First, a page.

IKEA has announced it will raise its average minimum wage in its US stores to $10.76, a 17 percent increase over the current wage, and $3.51 above the current federal minimum wage.
The furniture company says the increase will impact approximately half of its US retail workers. Hourly wages will vary based on the cost of living in each store location -- this is a departure from determining wages based on the local competitive situation and is centered on the needs of the employee. The wage increase is based on the MIT Living Wage Calculator, which takes into consideration housing, food, medical and transportation costs plus annual taxes.
All of IKEA's 38 existing US retail locations, as well as three new locations, which will open before the end of 2015, will adopt the new structure. All IKEA US non-retail locations – including five distribution centers, two service centers and a manufacturing facility – have hourly wage jobs that are already paying minimum wages above the local living wage.
IKEA says the transition to the new minimum hourly wage structure is not only the right thing to do, but makes good business sense. The company is betting that focusing on employee satisfaction will allow them to better serve customers and contribute to overall business success.
The wage increase is the latest in a series of investments that IKEA has made in its workers. In the past year, IKEA has introduced the TACK! loyalty program, which makes contributions to a new retirement fund, and has increased the employer-matched contributions to worker 401(k) plans, as well as launched the new One IKEA Bonus program for all employees.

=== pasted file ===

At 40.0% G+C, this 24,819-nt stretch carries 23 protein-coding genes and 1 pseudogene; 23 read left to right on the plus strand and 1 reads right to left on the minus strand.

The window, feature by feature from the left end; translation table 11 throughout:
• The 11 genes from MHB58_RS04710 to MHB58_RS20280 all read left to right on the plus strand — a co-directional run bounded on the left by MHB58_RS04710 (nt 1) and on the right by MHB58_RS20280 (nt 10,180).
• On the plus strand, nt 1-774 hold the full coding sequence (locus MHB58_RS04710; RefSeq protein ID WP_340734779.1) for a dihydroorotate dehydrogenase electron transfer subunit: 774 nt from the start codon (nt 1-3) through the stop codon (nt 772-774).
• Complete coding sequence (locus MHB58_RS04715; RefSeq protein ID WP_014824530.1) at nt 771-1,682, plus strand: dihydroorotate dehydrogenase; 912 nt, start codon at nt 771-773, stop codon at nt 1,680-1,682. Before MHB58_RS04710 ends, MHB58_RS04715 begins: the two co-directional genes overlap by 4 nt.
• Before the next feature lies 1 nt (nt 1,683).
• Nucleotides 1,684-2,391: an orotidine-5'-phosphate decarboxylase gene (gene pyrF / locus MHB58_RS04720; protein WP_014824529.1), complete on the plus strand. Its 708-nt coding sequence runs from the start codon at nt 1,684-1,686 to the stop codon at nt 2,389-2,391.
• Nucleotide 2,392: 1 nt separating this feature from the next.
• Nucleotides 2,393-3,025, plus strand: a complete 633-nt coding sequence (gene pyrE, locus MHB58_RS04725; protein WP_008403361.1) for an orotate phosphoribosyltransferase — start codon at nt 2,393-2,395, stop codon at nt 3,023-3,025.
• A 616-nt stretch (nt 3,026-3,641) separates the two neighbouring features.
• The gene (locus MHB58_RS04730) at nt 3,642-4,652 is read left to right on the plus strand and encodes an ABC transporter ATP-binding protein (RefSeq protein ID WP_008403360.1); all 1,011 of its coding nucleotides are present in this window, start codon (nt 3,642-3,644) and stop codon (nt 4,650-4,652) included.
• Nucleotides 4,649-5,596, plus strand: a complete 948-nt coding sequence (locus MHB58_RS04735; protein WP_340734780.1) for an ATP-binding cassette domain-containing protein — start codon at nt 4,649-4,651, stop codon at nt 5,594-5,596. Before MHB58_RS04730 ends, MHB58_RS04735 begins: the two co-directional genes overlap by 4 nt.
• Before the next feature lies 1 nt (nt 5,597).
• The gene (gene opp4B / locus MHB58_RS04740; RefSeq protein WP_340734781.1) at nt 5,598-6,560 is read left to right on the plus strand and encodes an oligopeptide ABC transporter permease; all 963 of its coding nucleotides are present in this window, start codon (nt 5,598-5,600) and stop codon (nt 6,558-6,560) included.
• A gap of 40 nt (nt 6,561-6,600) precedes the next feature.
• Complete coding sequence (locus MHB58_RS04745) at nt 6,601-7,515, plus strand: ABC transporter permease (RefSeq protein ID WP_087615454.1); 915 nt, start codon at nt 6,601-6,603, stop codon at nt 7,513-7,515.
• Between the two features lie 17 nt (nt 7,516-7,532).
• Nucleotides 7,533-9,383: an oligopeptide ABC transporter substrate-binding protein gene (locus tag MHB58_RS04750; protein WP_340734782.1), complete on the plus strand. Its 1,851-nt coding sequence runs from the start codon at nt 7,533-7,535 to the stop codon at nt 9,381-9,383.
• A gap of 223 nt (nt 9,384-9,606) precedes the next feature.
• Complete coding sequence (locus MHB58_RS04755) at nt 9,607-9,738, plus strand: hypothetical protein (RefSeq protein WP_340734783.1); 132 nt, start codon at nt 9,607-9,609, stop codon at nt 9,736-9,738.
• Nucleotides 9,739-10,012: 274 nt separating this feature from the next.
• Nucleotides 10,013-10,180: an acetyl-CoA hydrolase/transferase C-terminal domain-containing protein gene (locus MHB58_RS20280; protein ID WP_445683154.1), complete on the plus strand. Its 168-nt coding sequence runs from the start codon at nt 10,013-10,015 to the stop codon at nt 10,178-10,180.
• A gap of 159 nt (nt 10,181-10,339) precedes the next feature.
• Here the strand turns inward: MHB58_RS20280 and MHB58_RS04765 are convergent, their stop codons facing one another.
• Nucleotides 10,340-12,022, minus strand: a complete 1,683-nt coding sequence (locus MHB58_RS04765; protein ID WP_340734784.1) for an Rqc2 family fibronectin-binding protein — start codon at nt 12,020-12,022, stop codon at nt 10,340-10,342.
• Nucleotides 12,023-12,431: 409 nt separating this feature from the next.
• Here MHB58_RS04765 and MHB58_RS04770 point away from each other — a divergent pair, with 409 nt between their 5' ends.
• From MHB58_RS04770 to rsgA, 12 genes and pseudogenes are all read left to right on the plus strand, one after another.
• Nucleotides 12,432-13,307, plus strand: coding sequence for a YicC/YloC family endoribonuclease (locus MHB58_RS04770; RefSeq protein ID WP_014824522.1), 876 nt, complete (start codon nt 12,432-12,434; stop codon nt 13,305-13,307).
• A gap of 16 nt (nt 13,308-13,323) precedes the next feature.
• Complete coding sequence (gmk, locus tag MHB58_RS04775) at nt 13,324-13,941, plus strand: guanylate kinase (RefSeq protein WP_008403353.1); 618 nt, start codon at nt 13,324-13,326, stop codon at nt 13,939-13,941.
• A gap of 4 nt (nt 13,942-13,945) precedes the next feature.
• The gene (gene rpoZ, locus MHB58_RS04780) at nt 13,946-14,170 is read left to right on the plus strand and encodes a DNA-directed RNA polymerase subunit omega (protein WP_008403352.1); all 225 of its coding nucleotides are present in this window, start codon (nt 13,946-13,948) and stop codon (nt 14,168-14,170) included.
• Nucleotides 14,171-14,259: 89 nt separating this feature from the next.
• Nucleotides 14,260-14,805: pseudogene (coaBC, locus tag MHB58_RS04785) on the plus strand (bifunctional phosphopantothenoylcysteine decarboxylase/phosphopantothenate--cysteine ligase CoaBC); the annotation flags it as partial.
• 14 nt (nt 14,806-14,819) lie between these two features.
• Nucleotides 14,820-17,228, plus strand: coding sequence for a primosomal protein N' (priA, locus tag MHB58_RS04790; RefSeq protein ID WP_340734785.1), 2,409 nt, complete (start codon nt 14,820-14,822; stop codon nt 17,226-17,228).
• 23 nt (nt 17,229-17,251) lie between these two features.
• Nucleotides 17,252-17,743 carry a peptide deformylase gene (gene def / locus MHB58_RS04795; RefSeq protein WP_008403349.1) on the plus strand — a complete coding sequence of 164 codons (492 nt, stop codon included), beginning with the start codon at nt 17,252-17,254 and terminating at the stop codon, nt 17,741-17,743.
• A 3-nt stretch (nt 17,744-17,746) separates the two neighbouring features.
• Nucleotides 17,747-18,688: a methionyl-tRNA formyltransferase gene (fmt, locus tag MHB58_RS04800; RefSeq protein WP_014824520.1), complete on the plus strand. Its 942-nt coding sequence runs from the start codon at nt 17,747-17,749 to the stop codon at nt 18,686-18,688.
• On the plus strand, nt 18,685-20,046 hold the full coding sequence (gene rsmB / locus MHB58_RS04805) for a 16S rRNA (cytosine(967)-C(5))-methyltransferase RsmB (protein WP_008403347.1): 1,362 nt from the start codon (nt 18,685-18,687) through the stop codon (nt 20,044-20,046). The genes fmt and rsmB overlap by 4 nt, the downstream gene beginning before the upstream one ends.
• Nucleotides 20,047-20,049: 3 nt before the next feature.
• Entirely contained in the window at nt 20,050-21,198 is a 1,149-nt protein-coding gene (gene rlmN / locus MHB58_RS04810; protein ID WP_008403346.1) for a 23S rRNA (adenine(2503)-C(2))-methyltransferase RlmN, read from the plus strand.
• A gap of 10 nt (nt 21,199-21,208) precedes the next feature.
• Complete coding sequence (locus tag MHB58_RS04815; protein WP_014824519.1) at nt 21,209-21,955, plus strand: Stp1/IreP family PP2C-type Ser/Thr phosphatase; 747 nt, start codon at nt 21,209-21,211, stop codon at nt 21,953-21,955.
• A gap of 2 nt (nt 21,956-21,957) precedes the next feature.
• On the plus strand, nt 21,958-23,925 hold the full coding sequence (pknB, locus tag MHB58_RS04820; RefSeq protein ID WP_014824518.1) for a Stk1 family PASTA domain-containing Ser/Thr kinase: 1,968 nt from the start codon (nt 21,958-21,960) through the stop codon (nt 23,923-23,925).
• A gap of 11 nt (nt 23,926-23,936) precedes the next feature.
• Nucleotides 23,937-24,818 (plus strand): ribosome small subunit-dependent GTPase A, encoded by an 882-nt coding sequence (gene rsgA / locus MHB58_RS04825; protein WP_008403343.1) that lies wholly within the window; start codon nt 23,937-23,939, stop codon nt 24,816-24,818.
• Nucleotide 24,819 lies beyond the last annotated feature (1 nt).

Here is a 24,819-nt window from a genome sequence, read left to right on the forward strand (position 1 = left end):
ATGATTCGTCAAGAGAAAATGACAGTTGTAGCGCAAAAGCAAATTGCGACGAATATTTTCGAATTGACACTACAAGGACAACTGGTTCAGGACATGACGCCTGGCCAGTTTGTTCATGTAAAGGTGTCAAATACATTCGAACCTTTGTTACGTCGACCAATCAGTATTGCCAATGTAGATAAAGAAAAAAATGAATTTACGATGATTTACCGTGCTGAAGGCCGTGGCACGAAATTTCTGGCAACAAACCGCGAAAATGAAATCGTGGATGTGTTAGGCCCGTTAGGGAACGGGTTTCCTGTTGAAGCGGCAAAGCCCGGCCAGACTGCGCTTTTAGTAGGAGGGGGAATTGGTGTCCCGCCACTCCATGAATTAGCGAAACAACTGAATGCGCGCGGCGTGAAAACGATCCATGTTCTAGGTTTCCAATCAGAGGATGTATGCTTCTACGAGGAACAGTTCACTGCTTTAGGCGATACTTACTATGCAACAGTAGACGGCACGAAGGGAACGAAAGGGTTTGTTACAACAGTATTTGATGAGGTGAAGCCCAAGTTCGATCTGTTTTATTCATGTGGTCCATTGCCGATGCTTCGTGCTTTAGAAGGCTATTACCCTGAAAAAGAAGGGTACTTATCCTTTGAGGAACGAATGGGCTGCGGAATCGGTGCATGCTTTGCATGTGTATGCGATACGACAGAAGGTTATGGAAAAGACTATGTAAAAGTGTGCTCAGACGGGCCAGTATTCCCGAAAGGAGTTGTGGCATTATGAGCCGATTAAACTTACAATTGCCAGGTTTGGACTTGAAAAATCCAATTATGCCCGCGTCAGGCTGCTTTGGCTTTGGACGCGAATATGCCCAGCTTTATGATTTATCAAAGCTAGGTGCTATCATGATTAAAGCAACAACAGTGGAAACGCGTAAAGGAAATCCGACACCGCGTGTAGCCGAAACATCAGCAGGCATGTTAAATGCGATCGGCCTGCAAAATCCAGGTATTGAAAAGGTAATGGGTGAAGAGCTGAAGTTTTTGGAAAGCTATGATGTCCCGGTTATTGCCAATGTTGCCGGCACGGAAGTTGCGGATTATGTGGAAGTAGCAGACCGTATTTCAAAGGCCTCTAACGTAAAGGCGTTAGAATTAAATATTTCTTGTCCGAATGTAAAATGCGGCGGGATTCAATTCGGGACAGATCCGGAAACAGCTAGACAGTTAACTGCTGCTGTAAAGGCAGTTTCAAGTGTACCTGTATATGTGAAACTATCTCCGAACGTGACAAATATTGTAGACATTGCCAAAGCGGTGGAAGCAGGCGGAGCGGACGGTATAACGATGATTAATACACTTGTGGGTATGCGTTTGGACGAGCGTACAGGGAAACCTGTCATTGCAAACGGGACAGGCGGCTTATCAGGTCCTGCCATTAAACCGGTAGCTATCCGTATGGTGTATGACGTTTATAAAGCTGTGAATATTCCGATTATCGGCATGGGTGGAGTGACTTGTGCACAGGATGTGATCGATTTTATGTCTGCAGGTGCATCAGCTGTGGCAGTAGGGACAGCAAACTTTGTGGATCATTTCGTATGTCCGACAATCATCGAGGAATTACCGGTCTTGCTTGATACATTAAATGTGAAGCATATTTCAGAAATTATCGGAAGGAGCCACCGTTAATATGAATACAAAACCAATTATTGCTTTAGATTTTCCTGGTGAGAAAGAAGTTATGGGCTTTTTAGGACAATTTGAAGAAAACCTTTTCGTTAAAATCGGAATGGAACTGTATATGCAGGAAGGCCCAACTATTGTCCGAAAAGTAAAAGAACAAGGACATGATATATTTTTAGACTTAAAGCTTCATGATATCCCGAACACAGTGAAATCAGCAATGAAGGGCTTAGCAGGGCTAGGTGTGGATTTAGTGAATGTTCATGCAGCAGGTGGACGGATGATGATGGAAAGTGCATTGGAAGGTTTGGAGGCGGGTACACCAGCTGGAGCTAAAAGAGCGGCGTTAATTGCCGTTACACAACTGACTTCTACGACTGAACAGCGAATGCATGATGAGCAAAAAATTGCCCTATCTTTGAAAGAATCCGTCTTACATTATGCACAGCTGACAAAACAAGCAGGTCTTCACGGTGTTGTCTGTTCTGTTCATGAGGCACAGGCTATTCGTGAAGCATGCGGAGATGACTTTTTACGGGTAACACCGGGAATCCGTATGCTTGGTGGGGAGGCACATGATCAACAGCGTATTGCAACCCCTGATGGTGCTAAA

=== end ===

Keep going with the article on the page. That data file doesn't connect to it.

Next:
While more multinational companies are making efforts to ensure workers throughout their supply chain are paid a livable wage, this is the second announcement in recent weeks of a corporation going above and beyond to improve the lives of its operational employees in the US: Earlier this month, Starbucks launched the Starbucks College Achievement Plan — an opportunity for eligible employees to complete a Bachelor’s degree with full tuition reimbursement through a collaboration with ASU's online degree program. Starbucks says that the investment is designed to support the nearly 50 percent of college students who fail to complete their degrees due to mounting debt, a tenuous work-life balance and a lack of support.
The importance of living wages for employees was highlighted in a letter published in November in the Financial Times by a group of UK investors, who said they wish to invest in companies that focus on the longevity and productivity of their business operations. The investors asserted there is “considerable evidence that paying the living wage helps to achieve these objectives.”